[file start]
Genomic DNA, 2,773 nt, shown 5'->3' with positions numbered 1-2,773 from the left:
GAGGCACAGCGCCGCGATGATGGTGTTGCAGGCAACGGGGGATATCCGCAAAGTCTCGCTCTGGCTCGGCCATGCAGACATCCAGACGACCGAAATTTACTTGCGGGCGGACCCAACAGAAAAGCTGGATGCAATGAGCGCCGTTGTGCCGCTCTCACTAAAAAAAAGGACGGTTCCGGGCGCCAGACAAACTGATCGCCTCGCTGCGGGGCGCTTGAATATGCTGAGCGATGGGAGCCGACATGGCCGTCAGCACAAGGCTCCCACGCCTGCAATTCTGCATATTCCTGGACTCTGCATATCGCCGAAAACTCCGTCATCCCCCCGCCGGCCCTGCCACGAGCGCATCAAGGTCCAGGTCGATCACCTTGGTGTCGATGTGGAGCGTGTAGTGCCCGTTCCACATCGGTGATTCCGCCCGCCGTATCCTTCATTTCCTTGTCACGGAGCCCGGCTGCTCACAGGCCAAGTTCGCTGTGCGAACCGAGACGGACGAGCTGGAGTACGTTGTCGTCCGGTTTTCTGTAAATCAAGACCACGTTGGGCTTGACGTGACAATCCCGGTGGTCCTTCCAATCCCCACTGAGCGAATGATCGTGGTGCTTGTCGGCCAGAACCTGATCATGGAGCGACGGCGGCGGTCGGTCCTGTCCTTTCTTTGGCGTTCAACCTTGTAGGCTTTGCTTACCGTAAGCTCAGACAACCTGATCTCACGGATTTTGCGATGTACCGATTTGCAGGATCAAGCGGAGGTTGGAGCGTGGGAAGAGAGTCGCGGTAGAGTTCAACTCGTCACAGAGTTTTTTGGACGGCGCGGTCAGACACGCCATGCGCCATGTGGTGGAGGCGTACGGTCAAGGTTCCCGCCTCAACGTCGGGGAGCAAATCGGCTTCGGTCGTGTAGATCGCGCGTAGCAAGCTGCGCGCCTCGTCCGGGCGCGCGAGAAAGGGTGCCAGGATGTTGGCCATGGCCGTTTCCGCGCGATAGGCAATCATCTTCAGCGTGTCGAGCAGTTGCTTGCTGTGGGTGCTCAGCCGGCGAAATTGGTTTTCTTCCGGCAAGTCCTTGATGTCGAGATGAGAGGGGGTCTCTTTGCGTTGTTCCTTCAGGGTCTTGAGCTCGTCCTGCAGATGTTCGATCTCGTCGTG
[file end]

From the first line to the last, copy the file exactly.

Genomic DNA, 2,773 nt, shown 5'->3' with positions numbered 1-2,773 from the left:
GAGGCACAGCGCCGCGATGATGGTGTTGCAGGCAACGGGGGATATCCGCAAAGTCTCGCTCTGGCTCGGCCATGCAGACATCCAGACGACCGAAATTTACTTGCGGGCGGACCCAACAGAAAAGCTGGATGCAATGAGCGCCGTTGTGCCGCTCTCACTAAAAAAAAGGACGGTTCCGGGCGCCAGACAAACTGATCGCCTCGCTGCGGGGCGCTTGAATATGCTGAGCGATGGGAGCCGACATGGCCGTCAGCACAAGGCTCCCACGCCTGCAATTCTGCATATTCCTGGACTCTGCATATCGCCGAAAACTCCGTCATCCCCCCGCCGGCCCTGCCACGAGCGCATCAAGGTCCAGGTCGATCACCTTGGTGTCGATGTGGAGCGTGTAGTGCCCGTTCCACATCGGTGATTCCGCCCGCCGTATCCTTCATTTCCTTGTCACGGAGCCCGGCTGCTCACAGGCCAAGTTCGCTGTGCGAACCGAGACGGACGAGCTGGAGTACGTTGTCGTCCGGTTTTCTGTAAATCAAGACCACGTTGGGCTTGACGTGACAATCCCGGTGGTCCTTCCAATCCCCACTGAGCGAATGATCGTGGTGCTTGTCGGCCAGAACCTGATCATGGAGCGACGGCGGCGGTCGGTCCTGTCCTTTCTTTGGCGTTCAACCTTGTAGGCTTTGCTTACCGTAAGCTCAGACAACCTGATCTCACGGATTTTGCGATGTACCGATTTGCAGGATCAAGCGGAGGTTGGAGCGTGGGAAGAGAGTCGCGGTAGAGTTCAACTCGTCACAGAGTTTTTTGGACGGCGCGGTCAGACACGCCATGCGCCATGTGGTGGAGGCGTACGGTCAAGGTTCCCGCCTCAACGTCGGGGAGCAAATCGGCTTCGGTCGTGTAGATCGCGCGTAGCAAGCTGCGCGCCTCGTCCGGGCGCGCGAGAAAGGGTGCCAGGATGTTGGCCATGGCCGTTTCCGCGCGATAGGCAATCATCTTCAGCGTGTCGAGCAGTTGCTTGCTGTGGGTGCTCAGCCGGCGAAATTGGTTTTCTTCCGGCAAGTCCTTGATGTCGAGATGAGAGGGGGTCTCTTTGCGTTGTTCCTTCAGGGTCTTGAGCTCGTCCTGCAGATGTTCGATCTCGTCGTG